I do not think I have met anyone who has total confidence across everything in their life. The way I think about it is that everyone can be confident in something as long as they know they can do it, do it well and be safe. Receiving encouragement from an interested audience imbues self-confidence. Just as confidence can be given it can also be taken away, and this can expose a more vulnerable side to the person.
I also think that there is a line that links confidence and courage. Confidence gives you courage, and courage gives you confidence, although sometimes courage operates all on its own, when you are not sure you can do something and have no guarantee it will be safe.
To illustrate this I have to go back to when I was in my mid-twenties and I was working in the marketing department of a large consumer goods company. The memory is as clear as crystal. There were four marketing managers and I had a good relationship with all but one. I was not alone, his entire team worked hard for him but he only had time for his favourites, referred to the women in the company as ‘dolls’, and made no effort to subdue his arrogance or ambition. Members of his team, who started off in the department as confident and self-assured, gradually became miserable and ready to leave the company.
During a performance review it was suggested that the manager should take his team including his pa, myself and a couple of others from related departments on a team building course in the Lake District (after all, it was the ‘eighties). There were twelve of us.
The course ran over three days during which we were told to regard each other as equals with no management hierarchy. We were assigned various tasks and challenges with a change of leadership at each stage. We worked outdoors in groups taking on various roles to solve team-based challenges and in the evening we had the run of the indoor facility which included an ‘honour’ bar. Socially, we all got on better than I had anticipated. The manager, still keen to show that he was in charge had the loudest voice but the rest of the team felt in a stronger position to challenge him. Any reference to the three girls in the team as ‘dolls’ was ignored by everyone else, with contempt.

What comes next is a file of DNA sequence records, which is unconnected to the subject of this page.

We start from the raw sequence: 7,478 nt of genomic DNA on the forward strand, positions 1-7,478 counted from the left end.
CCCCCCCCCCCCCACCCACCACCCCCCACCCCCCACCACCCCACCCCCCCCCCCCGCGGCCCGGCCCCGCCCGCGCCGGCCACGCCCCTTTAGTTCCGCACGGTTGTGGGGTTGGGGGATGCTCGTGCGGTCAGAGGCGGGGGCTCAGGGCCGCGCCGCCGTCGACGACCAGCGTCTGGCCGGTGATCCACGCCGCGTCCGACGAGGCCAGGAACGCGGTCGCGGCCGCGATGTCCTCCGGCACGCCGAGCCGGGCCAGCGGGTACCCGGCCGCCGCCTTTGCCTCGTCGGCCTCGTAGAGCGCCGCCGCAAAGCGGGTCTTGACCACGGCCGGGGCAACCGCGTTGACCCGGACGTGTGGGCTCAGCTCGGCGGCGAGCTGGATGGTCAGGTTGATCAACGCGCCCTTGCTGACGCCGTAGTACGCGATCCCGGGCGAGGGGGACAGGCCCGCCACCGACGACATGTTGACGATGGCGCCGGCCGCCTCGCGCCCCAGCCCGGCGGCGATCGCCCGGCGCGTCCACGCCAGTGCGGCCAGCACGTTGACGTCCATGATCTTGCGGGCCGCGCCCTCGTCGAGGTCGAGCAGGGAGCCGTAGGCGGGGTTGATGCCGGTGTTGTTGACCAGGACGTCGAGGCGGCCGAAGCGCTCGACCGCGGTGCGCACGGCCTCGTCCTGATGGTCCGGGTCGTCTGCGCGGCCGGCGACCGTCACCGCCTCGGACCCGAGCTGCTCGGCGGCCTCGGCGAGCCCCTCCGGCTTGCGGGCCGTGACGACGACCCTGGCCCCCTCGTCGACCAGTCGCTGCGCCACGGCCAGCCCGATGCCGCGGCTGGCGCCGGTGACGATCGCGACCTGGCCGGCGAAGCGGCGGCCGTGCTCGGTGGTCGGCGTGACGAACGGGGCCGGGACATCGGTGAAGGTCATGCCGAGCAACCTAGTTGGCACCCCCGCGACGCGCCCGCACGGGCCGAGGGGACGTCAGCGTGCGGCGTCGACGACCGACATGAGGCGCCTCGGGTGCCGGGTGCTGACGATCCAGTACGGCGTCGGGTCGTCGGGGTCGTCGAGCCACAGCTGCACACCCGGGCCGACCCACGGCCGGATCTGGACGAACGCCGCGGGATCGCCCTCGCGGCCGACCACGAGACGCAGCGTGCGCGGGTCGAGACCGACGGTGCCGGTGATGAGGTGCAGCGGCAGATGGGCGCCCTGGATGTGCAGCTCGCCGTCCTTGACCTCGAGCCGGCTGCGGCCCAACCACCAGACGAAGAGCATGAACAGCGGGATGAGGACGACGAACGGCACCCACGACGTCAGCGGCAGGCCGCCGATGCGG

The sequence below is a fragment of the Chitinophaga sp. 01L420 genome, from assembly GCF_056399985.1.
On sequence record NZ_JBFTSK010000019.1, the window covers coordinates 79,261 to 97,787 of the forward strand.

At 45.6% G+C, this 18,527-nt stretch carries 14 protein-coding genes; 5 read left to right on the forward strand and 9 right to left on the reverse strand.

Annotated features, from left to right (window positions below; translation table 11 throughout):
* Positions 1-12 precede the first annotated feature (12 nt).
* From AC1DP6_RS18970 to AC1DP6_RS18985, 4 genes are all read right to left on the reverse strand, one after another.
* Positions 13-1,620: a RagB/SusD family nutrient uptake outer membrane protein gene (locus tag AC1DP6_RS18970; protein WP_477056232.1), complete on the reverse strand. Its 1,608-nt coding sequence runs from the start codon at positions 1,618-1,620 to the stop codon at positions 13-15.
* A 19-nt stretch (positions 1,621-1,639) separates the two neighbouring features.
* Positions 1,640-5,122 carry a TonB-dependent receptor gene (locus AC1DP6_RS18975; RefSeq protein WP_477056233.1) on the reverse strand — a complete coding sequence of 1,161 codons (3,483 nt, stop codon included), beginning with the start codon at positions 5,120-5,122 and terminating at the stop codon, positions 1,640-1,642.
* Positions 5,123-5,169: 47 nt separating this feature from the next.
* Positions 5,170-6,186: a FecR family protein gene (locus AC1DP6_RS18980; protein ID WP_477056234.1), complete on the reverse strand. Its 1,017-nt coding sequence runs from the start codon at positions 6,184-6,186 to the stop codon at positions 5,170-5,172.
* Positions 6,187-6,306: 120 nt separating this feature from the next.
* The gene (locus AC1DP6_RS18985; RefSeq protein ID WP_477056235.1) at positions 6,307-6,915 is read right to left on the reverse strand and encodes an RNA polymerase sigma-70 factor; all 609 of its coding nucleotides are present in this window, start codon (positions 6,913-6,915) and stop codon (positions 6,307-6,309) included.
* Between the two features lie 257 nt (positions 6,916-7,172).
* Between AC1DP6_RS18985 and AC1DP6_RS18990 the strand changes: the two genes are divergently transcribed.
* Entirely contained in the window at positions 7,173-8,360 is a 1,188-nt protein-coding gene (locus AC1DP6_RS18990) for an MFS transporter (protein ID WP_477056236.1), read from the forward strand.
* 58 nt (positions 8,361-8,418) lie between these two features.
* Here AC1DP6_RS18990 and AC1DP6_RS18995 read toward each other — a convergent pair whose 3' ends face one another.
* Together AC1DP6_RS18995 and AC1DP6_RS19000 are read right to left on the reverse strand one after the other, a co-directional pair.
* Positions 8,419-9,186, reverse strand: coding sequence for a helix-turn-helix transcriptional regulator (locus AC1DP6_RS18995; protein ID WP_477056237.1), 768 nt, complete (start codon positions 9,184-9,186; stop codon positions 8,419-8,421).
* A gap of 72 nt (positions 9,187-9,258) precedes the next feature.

The last day was the task I was dreading – the abseil down a 90ft cliff edge. I have a slight fear of heights and the thought of abseiling was making me feel ill. A few others were experiencing nerves too, including the manager.
At the cliff edge the instructors showed us the ropes – as it were – and how the kit was designed to create friction to control the rate of descent and make it easier for the person holding the rope at the top. One of the team volunteered to hold the rope as the rest of us stepped into our harnesses. By now I really thought I was going to die. One of the instructors attached the rope to the karabiner on his harness and stepped backwards off the ledge. Tentatively I watched him walk and bounce off the face of the cliff wall until he disappeared, and I saw my colleague easily releasing the rope until it went slack as the instructor reached the bottom.